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South Carolina Supreme Court Schedules Abortion Debate

Justices to hear oral arguments on June 27 …

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The South Carolina supreme court will hear arguments on the constitutionality of the state’s new abortion law three weeks from now, according to an order issued by the court on Tuesday.

The five justices of the court also unanimously agreed to reject an appeal from the state seeking to lift a temporary injunction against the enforcement of the law issued last month by S.C. circuit court judge Clifton Newman. In other words, the court will not allow the state to enforce its new abortion ban prior to hearing arguments on its constitutionality on June 27, 2023 at 9:30 a.m. EDT.

State lawmakers passed – and governor Henry McMaster signed into law – Act No. 70 of 2023 on May 25 of this year. The new law holds that “no person shall perform or induce an abortion on a pregnant woman with the specific intent of causing or abetting an abortion if the unborn child’s fetal heartbeat has been detected.” Exceptions exist for medical emergencies, rape or incest.

The law is very similar to a piece of legislation struck down by the court in January. That 3-2 decision specifically focused on the six week requirement of the law, which the court temporarily blocked in August of 2022 after it was challenged by the South Atlantic office of national abortion provider Planned Parenthood on the grounds it violated privacy protections of the S.C. Constitution (Article I, Section 10).

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“The decision to terminate a pregnancy rests upon the utmost personal and private considerations imaginable, and implicates a woman’s right to privacy,” the majority opinion written by associate justice Kaye Hearn noted. “While this right is not absolute, and must be balanced against the State’s interest in protecting unborn life, this Act, which severely limits — and in many instances completely forecloses — abortion, is an unreasonable restriction upon a woman’s right to privacy and is therefore unconstitutional.”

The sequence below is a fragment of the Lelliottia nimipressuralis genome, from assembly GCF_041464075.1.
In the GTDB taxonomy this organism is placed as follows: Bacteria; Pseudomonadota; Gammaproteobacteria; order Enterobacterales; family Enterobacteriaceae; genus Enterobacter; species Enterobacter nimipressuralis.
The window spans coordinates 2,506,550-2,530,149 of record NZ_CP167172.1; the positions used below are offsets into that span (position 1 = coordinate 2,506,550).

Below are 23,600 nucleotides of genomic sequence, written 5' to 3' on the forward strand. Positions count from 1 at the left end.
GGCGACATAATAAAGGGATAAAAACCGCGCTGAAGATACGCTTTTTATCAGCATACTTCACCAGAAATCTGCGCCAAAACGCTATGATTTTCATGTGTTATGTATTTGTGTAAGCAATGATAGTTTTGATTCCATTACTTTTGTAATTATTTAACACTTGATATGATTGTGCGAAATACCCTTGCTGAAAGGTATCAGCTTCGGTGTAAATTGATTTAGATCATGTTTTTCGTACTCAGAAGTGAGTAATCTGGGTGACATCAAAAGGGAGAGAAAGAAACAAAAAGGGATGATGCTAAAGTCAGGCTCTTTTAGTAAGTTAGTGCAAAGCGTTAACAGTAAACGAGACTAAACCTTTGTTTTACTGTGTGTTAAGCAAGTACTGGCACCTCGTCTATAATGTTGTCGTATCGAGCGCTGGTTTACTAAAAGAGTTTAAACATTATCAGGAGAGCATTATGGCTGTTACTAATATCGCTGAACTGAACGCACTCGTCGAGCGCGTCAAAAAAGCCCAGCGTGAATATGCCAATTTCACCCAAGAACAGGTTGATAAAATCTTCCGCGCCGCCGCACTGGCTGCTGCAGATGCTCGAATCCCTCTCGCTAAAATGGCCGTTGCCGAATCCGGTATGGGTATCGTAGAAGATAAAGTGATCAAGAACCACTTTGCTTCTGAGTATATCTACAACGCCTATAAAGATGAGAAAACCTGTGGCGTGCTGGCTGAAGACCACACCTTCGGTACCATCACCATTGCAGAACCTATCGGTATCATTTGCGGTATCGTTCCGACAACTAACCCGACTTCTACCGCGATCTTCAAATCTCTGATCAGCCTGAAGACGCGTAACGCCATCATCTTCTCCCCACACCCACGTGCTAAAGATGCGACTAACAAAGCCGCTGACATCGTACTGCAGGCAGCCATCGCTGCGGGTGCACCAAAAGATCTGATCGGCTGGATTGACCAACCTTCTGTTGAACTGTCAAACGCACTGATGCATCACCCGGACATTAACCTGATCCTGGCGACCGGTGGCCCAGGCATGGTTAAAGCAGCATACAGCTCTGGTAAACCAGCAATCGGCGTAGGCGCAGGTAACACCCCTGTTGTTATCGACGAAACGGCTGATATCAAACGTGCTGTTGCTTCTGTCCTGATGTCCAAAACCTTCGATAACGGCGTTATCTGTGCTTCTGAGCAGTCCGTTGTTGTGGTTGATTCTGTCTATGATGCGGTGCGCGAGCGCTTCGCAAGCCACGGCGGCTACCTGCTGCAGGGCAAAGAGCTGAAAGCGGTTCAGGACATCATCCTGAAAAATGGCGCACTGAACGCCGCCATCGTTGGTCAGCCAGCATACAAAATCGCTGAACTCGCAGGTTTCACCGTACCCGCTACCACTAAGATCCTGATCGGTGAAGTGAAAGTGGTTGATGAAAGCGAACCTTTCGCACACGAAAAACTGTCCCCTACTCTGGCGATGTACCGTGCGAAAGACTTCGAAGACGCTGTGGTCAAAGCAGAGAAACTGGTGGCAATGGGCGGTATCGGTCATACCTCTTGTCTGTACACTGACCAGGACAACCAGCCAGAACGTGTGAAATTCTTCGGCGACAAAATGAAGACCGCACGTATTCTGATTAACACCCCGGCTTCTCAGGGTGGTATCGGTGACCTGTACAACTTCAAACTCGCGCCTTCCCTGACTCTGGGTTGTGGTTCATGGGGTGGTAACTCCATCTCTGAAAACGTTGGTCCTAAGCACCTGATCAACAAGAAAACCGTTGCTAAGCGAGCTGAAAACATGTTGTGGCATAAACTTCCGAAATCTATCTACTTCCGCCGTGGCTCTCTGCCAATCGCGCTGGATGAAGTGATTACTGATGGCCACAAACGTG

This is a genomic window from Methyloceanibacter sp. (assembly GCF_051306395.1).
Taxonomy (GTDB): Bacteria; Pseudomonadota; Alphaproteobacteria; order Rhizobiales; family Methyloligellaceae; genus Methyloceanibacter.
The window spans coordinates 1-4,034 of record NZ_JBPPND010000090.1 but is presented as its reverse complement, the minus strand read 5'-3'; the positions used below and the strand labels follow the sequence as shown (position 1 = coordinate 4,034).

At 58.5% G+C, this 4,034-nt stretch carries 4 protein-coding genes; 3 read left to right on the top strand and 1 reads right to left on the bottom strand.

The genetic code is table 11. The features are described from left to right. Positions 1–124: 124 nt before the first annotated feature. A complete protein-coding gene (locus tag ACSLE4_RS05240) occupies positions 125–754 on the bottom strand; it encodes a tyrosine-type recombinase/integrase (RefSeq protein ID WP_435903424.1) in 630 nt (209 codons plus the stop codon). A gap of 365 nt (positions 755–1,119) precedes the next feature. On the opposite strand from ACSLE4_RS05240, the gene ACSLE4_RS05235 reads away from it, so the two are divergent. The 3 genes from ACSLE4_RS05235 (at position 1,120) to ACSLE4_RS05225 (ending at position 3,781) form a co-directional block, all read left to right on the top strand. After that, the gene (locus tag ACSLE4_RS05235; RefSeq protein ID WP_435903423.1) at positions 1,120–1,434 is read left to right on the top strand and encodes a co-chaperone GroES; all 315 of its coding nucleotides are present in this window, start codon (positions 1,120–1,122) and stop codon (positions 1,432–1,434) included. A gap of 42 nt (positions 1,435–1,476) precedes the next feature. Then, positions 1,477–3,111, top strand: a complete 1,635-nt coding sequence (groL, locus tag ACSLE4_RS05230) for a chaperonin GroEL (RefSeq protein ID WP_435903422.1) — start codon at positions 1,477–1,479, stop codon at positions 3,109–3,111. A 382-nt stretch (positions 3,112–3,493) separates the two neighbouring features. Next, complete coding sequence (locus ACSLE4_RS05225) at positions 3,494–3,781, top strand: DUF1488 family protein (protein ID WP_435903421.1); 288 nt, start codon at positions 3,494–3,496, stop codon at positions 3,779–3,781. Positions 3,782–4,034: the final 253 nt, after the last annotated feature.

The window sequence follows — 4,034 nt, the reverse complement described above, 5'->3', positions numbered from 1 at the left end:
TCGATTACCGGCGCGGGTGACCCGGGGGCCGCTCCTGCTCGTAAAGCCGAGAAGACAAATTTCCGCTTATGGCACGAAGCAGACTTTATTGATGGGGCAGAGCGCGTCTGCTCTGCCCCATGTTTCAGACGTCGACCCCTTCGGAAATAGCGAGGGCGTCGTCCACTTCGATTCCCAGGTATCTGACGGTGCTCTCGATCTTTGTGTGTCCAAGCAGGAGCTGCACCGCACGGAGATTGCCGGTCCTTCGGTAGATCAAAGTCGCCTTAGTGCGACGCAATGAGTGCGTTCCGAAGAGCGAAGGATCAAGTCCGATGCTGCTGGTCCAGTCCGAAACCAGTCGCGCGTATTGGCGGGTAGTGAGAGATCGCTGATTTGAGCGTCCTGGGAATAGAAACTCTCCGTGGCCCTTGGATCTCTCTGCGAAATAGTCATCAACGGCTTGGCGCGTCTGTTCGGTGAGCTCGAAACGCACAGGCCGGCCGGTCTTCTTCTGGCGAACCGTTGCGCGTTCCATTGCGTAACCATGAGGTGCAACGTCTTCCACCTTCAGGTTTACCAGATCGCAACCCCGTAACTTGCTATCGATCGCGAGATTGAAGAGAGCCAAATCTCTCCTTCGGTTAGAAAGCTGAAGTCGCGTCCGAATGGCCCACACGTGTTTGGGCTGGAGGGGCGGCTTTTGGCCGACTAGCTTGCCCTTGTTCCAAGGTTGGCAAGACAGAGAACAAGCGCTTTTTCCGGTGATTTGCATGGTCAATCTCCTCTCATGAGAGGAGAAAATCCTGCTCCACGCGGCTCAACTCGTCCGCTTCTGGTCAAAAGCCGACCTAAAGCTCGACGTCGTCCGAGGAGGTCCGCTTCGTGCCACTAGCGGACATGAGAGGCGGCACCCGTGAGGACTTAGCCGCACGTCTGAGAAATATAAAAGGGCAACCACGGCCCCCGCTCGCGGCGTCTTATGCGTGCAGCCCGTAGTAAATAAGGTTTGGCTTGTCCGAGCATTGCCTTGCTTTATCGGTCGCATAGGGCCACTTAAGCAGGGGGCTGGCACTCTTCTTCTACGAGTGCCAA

Hearn is no longer on the court, however, having been replaced by justice Garrison Hill.

Also, the law justices will be addressing is not the same. Assistant deputy solicitor general Thomas Hydrick told judge Newman last month the new law “was intentionally designed to address some of the alleged defects in (the) prior law.”

Planned Parenthood attorneys disagreed, saying “it’s the exact same time limit.”

So … what’s different about the new law? As I noted during a recent edition of our ‘Week in Review’ program, lawmakers made several changes to the 2021 measure this year. First, they removed language related to a woman making an “informed choice” regarding her pregnancy – language which justice John Few deemed incompatible with their imposition of an arbitrary six-week timeline.